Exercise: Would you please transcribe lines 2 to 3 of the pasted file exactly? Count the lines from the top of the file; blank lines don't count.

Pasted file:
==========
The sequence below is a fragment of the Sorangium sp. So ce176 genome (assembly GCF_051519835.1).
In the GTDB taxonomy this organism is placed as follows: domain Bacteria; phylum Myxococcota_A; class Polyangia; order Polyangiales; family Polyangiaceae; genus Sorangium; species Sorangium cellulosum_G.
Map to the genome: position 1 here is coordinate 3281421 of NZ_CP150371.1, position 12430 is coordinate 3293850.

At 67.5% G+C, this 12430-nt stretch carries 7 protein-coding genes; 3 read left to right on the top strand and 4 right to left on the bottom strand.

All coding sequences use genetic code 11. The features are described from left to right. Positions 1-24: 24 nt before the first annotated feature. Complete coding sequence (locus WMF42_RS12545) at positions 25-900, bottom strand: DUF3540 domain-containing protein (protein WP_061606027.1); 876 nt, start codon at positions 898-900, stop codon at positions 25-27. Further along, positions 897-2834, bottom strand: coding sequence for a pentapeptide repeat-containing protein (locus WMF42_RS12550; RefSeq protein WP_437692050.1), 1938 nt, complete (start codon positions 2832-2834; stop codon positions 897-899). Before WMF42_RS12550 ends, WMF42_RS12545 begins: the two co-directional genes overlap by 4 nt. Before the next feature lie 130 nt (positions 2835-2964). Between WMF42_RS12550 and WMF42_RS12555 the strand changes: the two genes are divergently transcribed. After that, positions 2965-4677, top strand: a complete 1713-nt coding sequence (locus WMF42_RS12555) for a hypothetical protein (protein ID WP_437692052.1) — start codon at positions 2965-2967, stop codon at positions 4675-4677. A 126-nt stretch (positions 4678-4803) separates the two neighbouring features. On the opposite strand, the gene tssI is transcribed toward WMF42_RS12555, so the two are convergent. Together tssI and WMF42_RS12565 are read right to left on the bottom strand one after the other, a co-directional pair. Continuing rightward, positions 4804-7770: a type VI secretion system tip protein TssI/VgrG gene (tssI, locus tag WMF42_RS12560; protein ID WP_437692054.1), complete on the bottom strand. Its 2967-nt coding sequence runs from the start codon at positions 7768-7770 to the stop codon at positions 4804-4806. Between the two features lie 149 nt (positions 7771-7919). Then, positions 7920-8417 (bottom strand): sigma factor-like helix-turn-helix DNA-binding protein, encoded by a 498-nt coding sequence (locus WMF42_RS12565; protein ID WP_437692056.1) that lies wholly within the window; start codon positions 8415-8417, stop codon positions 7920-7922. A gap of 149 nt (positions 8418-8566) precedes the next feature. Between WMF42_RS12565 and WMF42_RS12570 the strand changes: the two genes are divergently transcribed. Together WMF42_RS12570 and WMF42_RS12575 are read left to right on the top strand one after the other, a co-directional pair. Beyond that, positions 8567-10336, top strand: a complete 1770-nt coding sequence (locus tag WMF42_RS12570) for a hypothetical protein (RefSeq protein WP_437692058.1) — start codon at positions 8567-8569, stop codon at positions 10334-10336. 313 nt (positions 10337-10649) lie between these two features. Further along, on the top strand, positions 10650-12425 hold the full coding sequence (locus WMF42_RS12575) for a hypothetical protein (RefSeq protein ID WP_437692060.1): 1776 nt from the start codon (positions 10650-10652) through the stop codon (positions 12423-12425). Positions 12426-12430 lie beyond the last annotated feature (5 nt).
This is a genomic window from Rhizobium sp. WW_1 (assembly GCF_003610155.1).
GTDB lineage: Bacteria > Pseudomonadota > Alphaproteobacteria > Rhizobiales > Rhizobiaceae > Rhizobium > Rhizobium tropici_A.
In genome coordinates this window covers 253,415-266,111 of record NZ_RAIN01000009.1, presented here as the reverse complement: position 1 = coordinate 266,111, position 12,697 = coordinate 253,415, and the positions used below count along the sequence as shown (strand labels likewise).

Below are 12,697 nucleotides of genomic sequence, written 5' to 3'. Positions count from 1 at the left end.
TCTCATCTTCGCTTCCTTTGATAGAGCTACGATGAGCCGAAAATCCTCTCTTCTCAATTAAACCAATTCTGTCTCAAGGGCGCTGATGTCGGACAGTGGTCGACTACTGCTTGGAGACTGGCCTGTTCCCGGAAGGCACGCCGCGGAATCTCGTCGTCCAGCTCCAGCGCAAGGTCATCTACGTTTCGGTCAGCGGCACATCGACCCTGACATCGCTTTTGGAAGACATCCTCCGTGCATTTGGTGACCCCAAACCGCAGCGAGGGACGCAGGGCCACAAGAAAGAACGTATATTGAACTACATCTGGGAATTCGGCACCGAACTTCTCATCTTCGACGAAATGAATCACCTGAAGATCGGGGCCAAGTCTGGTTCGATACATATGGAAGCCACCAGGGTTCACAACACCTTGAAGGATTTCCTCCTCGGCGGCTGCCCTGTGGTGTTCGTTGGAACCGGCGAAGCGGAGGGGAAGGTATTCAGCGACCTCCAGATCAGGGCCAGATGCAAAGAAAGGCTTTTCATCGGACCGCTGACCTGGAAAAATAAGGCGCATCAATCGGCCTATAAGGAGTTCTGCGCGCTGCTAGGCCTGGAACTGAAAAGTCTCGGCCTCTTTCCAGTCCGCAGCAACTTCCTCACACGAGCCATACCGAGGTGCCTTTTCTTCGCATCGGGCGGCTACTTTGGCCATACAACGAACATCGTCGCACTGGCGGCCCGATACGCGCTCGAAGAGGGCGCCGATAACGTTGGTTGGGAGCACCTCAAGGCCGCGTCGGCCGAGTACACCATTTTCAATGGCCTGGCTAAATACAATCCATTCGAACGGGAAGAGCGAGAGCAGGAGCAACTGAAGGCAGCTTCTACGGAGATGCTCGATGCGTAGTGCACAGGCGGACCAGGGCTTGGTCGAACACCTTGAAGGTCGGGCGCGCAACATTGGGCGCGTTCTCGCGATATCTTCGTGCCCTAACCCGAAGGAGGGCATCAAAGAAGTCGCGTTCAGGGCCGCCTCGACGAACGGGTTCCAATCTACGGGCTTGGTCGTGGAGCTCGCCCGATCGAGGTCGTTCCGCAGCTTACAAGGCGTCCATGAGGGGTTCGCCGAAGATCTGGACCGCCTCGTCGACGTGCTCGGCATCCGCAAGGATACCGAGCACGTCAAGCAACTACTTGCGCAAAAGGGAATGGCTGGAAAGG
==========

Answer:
In the GTDB taxonomy this organism is placed as follows: domain Bacteria; phylum Myxococcota_A; class Polyangia; order Polyangiales; family Polyangiaceae; genus Sorangium; species Sorangium cellulosum_G.
Map to the genome: position 1 here is coordinate 3281421 of NZ_CP150371.1, position 12430 is coordinate 3293850.